Not many athletes in the city of Philadelphia were loved and respected more than Reggie Evans. The city of brotherly love envies athletes who are hard-nosed and relentlessly determined to give everything on every possession. Once the fans notice the intensity, they’ve been won over.
When Evans first started with the 76ers, many were unsure of the guy. Unfortunately for Evans, fans only knew him as the guy
from the Nuggets who grabbed Chris Kaman’s Nuggets. Eventually, they’d respect him as a man who rebounded the basketball like a monster.
Since the days of Allen Iverson and his annual MVP chants, nobody in a Sixers uniform has been able to duplicate any form of vocal admiration, until Reggie.
After a 41-and-41 season in the 2008-2009 season, Philadelphia managed to sneak into the playoffs and face off against the Orlando Magic. There were two vivid memories in the series for 76ers fans against Dwight Howard and the Magic. First, was the last-second shot, drained by Andre Iguodala, over the outstretched fingertips of Hedo Turkoglu, and the second belonged to Reggie Evans.
He wasn’t the most talented offensive player on the Sixers. His range is limited to about 10 feet away from the basket, and fortunately for the teams he’s played for, he understands that. But, this isn’t a knock on his game, nor is it a downfall. He isn’t expected to score; it’s not what he’s paid to do. Evans makes his money to rebound the basketball and emotionally uplift his teammates with hustle.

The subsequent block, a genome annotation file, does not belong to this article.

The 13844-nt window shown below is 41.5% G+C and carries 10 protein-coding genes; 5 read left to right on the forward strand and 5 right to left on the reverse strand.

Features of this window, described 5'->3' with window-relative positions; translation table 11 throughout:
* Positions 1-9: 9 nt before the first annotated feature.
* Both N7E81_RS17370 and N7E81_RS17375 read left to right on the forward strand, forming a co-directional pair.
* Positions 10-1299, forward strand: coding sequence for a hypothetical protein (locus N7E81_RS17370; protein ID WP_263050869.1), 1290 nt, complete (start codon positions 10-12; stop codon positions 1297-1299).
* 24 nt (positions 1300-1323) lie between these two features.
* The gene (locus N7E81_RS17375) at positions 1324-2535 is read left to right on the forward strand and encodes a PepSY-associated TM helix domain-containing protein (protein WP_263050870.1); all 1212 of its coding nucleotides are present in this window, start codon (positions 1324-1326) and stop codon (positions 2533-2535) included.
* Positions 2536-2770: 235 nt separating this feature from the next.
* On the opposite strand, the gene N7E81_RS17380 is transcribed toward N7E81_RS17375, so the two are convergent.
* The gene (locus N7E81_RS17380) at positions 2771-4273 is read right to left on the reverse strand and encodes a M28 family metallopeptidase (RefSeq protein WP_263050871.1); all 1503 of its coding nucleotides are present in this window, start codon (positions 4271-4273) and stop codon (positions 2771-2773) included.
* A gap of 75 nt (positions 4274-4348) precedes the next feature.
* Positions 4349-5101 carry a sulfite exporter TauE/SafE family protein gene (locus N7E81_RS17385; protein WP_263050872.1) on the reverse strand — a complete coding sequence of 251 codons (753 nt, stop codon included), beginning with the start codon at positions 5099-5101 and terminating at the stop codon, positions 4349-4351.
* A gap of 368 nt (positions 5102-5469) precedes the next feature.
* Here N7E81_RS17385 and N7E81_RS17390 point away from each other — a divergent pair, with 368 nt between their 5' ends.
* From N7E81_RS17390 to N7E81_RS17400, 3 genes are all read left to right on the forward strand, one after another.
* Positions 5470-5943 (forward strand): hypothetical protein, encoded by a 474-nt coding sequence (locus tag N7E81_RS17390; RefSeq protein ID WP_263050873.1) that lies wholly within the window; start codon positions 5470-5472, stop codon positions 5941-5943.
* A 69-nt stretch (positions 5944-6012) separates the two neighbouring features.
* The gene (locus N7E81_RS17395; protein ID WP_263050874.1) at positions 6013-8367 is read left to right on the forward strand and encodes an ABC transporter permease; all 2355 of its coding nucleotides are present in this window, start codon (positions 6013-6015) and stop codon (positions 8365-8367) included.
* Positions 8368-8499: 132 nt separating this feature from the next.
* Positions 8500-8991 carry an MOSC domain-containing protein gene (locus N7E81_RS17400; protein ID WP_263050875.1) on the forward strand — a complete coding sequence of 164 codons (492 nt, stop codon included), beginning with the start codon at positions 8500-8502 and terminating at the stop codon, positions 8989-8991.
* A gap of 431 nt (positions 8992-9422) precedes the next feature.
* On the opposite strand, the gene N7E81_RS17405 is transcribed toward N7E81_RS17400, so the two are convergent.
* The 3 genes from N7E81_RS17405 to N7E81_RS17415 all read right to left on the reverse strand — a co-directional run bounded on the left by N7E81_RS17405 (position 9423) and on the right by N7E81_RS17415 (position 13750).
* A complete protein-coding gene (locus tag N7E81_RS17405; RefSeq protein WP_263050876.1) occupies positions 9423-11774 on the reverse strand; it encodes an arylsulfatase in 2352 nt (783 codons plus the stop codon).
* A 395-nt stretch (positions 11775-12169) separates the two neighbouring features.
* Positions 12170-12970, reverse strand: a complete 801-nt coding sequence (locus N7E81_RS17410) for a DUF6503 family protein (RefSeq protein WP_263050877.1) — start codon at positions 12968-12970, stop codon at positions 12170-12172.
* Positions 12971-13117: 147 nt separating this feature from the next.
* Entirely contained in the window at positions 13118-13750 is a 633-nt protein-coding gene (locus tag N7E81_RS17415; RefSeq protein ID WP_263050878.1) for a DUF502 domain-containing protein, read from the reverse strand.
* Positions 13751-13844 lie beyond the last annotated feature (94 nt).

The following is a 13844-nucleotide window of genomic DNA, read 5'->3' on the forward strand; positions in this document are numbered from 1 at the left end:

There Evans stood, studying his shot from the free-throw line, as his teammates and opponents stood waiting. As he bent his knees and readied for his first attempt from the stripe, the Wells Fargo Center (then known as the Wachovia Center) started reverberating Reggie’s name, similar to the final minutes of Rudy. “REGGIE! REGGIE! REGGIE! REGGIE,” shouted the crowd in game one of the series.
Evans smiled. His facial expression was symbolic. At that point, he found his place in the league. He only played nine minutes, scored one point and grabbed one rebound, but the Philadelphia fans looked past that. They remembered (as they always do) his pedel-to-the-metal style of play that he showcased throughout the season. The Sixers went on to win that game 100-98 and Evans’ legend grew.
Reggie Evans now plays on the Toronto Raptors, and he will be returning to the Wells Fargo Center, where he was once a hero. Even though he’s wearing a different uniform, the fans will continue to remember. Maybe you’ll even hear a “Reggie” chant or two.
The game will tip off a few minutes after 7:00 and the 76ers will look to find their touch, which has been lost as of late. The Raptors have struggled this season, so maybe the Sixers can get a much needed easy win, but don’t expect number 30 to make anything simple for Philly.